Disarmament DiplomacyIssue No. 46, May 2000
Report Highlights Downside of Helping ex-Soviet BW CentresOn April 28, the GAO issued a report detailing the risks involved in US programmes designed to help former Soviet biological warfare centres in their transition from military to civil activity. Since 1994, the US has spent $20 million on such assistance, with $220 million slated over the next four years. The GAO report argues that "expanding the program" by this degree "will pose certain risks to the United States" by helping to sustain operations and expertise at facilities which are still secretive and capable of military research. The report notes: "Although Russia has generally allowed the United States access to its non-military institutes that receive US non-proliferation assistance, Russia has consistently rebuffed US efforts to inspect its military institutes currently managed by the Ministry of Defense."
In a joint statement attached to the report, the Departments of Defense, Energy and State strongly defend the increased assistance, arguing that "the benefits far outweigh the remaining risks." However, speaking on May 3, Floyd Spence, Republican Chair of the House Armed Services Committee, stressed that "Congress must carefully evaluate the risks and benefits of this program to ensure that it does not have unintended consequences that could jeopardize national security…"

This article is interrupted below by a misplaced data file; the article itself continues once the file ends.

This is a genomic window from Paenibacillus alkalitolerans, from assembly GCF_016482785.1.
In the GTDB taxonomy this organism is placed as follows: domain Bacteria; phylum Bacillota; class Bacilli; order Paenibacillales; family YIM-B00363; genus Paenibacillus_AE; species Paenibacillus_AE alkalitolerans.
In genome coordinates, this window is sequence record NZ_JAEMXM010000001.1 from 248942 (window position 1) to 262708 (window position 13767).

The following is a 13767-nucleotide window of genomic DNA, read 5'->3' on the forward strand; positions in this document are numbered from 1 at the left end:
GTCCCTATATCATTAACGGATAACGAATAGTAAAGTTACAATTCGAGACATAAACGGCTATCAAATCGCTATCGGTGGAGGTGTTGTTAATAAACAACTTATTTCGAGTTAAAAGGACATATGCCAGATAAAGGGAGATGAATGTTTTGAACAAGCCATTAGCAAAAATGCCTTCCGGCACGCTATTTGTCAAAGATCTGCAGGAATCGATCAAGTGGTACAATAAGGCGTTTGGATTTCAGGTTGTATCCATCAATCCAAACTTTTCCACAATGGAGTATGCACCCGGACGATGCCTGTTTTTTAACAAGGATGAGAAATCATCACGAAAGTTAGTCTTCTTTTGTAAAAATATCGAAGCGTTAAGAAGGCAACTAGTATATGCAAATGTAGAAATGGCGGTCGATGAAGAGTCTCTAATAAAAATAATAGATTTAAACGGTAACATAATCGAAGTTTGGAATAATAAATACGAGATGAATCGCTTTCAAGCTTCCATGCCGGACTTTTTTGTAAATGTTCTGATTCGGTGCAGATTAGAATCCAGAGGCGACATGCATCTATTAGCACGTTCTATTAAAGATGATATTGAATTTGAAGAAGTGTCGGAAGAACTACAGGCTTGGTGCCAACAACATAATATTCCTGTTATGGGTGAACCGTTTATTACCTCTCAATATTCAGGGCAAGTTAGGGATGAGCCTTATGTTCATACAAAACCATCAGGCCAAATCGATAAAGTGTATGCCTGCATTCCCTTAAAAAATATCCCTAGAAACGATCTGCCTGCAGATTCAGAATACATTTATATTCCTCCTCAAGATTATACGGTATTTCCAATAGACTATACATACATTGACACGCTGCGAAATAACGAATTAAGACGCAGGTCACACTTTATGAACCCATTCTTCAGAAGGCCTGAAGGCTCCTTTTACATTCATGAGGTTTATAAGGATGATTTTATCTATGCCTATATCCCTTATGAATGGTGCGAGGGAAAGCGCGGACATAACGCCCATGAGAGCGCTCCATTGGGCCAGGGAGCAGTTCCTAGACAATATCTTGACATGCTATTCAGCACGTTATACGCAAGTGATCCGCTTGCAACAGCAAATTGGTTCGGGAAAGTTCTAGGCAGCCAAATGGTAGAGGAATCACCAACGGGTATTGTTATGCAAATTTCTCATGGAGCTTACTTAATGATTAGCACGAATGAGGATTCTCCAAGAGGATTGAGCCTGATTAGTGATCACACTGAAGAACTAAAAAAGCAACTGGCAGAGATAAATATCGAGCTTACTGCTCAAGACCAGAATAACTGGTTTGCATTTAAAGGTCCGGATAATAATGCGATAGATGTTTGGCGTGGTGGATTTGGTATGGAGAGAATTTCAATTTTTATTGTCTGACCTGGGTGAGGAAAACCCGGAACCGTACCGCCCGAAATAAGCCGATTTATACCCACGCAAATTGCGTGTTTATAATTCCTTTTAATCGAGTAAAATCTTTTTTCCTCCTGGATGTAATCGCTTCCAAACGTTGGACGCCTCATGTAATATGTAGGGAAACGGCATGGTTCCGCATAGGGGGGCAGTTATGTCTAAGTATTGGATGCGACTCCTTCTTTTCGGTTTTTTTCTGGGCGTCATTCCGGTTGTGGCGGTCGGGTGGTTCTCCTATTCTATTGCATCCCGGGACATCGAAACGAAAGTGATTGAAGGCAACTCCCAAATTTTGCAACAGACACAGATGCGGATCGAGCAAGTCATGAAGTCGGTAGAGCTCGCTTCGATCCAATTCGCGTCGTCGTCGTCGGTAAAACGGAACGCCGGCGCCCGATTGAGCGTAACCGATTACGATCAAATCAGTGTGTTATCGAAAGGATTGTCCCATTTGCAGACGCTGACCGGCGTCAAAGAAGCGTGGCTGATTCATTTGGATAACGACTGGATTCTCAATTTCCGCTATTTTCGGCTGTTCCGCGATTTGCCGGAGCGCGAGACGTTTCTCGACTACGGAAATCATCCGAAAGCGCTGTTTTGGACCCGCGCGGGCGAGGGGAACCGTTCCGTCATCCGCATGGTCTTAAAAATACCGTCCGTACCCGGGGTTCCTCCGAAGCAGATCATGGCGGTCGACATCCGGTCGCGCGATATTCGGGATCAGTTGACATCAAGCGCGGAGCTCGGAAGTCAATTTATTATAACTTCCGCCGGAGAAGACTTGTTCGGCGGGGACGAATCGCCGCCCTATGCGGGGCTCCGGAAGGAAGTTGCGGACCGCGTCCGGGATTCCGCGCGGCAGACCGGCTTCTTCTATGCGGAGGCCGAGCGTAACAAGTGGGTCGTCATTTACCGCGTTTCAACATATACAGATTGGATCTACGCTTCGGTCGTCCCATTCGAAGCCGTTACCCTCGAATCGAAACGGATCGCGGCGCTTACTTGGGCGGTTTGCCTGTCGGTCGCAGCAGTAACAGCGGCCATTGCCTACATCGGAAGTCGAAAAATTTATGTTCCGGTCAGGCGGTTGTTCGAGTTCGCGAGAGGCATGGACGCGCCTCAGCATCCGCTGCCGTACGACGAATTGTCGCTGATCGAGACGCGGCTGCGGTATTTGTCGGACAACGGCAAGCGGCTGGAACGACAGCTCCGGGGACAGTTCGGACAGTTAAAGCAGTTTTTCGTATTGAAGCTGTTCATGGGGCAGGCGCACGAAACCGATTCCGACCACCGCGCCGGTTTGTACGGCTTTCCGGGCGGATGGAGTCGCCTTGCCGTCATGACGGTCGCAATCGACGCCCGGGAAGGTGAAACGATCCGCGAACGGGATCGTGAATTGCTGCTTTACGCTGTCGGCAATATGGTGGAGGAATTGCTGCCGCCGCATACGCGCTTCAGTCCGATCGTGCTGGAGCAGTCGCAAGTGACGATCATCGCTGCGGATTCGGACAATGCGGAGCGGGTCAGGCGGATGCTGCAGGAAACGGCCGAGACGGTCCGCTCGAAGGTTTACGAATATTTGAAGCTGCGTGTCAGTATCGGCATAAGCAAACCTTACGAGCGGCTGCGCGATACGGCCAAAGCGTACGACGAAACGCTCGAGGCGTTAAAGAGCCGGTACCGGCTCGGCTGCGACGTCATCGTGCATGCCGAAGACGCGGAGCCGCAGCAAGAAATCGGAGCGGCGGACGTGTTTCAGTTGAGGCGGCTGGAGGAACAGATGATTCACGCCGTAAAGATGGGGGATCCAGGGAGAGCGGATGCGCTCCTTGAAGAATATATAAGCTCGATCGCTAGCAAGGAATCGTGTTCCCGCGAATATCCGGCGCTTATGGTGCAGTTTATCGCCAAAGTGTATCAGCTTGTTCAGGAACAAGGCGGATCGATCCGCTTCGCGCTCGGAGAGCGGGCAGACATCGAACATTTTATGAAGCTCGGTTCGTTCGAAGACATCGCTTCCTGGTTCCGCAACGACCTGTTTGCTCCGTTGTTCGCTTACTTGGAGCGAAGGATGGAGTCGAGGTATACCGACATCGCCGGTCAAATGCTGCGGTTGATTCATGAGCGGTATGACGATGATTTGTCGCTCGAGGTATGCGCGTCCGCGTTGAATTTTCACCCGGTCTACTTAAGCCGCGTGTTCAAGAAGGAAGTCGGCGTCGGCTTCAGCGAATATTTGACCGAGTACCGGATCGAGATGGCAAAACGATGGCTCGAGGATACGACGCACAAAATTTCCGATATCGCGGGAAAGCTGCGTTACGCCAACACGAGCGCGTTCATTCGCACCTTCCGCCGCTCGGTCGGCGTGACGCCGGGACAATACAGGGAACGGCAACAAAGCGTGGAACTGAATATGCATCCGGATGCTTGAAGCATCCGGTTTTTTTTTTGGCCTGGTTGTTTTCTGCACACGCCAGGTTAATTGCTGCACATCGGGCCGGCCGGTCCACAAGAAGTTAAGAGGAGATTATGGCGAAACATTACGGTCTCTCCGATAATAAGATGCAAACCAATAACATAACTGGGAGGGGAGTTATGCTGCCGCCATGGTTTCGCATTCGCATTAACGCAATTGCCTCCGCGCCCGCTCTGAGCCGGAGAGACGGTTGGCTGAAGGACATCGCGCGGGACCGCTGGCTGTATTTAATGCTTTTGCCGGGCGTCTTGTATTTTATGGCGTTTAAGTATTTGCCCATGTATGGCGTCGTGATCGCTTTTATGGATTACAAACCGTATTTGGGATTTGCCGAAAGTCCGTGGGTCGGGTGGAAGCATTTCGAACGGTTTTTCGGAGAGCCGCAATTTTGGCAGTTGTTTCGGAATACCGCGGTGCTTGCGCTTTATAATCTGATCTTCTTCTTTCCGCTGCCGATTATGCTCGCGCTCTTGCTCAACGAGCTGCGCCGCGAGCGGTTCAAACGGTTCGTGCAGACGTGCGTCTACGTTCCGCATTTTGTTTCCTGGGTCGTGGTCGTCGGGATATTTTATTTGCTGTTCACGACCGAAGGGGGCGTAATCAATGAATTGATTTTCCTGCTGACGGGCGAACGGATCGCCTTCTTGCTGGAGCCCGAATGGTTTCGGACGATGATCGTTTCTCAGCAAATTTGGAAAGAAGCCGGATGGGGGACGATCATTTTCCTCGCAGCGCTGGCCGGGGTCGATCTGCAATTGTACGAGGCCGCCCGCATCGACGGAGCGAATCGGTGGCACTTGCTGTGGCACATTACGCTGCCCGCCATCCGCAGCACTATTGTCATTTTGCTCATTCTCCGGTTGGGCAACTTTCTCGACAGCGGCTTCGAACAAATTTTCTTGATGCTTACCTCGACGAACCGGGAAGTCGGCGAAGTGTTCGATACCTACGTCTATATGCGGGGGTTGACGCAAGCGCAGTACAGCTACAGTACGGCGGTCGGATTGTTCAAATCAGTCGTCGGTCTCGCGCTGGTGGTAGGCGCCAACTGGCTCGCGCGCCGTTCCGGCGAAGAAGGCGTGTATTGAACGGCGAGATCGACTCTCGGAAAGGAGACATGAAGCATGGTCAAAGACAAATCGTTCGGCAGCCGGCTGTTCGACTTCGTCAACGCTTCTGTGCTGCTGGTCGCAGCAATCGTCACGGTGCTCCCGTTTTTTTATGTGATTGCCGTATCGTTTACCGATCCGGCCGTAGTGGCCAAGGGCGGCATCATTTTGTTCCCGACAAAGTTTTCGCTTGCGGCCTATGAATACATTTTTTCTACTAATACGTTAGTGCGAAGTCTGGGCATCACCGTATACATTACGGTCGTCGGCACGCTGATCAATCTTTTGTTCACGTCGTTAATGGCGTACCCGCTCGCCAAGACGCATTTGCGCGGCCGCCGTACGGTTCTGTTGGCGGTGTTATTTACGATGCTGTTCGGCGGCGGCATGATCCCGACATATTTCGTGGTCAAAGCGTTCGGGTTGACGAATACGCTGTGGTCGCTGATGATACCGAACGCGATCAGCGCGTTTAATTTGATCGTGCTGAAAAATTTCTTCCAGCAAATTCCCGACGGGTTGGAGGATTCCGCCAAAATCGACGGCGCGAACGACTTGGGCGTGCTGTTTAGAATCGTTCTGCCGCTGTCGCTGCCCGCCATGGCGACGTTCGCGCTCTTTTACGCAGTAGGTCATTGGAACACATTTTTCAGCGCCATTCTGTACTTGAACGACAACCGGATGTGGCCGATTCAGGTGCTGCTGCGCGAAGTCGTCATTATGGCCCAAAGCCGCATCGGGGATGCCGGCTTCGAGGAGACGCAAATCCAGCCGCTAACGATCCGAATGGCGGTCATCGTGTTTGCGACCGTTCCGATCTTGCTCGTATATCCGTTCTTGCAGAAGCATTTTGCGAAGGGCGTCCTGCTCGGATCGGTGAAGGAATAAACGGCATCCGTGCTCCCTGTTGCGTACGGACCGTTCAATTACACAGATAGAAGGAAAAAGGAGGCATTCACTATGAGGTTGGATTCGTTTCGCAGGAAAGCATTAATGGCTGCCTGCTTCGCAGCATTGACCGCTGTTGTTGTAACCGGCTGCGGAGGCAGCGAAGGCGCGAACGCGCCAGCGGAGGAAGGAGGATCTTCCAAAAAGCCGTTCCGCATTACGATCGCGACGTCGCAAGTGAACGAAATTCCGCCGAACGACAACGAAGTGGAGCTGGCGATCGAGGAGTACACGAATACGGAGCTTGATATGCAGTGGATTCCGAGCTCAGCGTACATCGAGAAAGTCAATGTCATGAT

Report: Biological weapons - effort to reduce former Soviet threat offers benefits, poses new risks, GAO Report, NSIAD-00-138, April 28; Report - risks in helping ex-Soviets, Associated Press, May 4.
© 2000 The Acronym Institute.